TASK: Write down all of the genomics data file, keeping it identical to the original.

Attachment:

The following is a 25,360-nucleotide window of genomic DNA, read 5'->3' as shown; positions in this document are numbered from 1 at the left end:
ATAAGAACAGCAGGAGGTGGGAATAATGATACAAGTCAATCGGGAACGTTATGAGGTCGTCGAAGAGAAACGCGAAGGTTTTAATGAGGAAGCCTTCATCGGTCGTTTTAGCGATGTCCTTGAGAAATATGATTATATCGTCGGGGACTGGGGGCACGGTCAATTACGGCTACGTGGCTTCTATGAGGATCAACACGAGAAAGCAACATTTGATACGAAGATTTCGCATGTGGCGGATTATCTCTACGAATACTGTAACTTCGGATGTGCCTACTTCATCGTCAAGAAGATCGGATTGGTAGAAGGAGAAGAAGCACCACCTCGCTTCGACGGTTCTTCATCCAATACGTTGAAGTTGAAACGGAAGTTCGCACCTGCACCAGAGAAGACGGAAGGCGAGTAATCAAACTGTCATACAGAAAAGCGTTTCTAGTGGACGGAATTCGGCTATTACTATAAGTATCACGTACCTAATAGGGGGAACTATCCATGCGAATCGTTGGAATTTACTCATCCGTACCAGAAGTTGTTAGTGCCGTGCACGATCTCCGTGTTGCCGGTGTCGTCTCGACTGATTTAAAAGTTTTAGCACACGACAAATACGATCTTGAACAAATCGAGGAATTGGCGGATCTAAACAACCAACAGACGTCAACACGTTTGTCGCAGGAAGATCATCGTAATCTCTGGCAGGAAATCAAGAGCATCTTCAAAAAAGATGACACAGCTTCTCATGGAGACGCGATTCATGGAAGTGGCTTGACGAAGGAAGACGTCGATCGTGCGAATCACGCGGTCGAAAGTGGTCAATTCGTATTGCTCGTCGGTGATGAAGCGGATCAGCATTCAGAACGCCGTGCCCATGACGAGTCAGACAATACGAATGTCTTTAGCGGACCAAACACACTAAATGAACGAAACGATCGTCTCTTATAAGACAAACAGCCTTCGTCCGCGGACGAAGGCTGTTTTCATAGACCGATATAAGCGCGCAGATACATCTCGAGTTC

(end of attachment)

The following is a 25,360-nucleotide window of genomic DNA, read 5'->3' as shown; positions in this document are numbered from 1 at the left end:
ATAAGAACAGCAGGAGGTGGGAATAATGATACAAGTCAATCGGGAACGTTATGAGGTCGTCGAAGAGAAACGCGAAGGTTTTAATGAGGAAGCCTTCATCGGTCGTTTTAGCGATGTCCTTGAGAAATATGATTATATCGTCGGGGACTGGGGGCACGGTCAATTACGGCTACGTGGCTTCTATGAGGATCAACACGAGAAAGCAACATTTGATACGAAGATTTCGCATGTGGCGGATTATCTCTACGAATACTGTAACTTCGGATGTGCCTACTTCATCGTCAAGAAGATCGGATTGGTAGAAGGAGAAGAAGCACCACCTCGCTTCGACGGTTCTTCATCCAATACGTTGAAGTTGAAACGGAAGTTCGCACCTGCACCAGAGAAGACGGAAGGCGAGTAATCAAACTGTCATACAGAAAAGCGTTTCTAGTGGACGGAATTCGGCTATTACTATAAGTATCACGTACCTAATAGGGGGAACTATCCATGCGAATCGTTGGAATTTACTCATCCGTACCAGAAGTTGTTAGTGCCGTGCACGATCTCCGTGTTGCCGGTGTCGTCTCGACTGATTTAAAAGTTTTAGCACACGACAAATACGATCTTGAACAAATCGAGGAATTGGCGGATCTAAACAACCAACAGACGTCAACACGTTTGTCGCAGGAAGATCATCGTAATCTCTGGCAGGAAATCAAGAGCATCTTCAAAAAAGATGACACAGCTTCTCATGGAGACGCGATTCATGGAAGTGGCTTGACGAAGGAAGACGTCGATCGTGCGAATCACGCGGTCGAAAGTGGTCAATTCGTATTGCTCGTCGGTGATGAAGCGGATCAGCATTCAGAACGCCGTGCCCATGACGAGTCAGACAATACGAATGTCTTTAGCGGACCAAACACACTAAATGAACGAAACGATCGTCTCTTATAAGACAAACAGCCTTCGTCCGCGGACGAAGGCTGTTTTCATAGACCGATATAAGCGCGCAGATACATCTCGAGTTC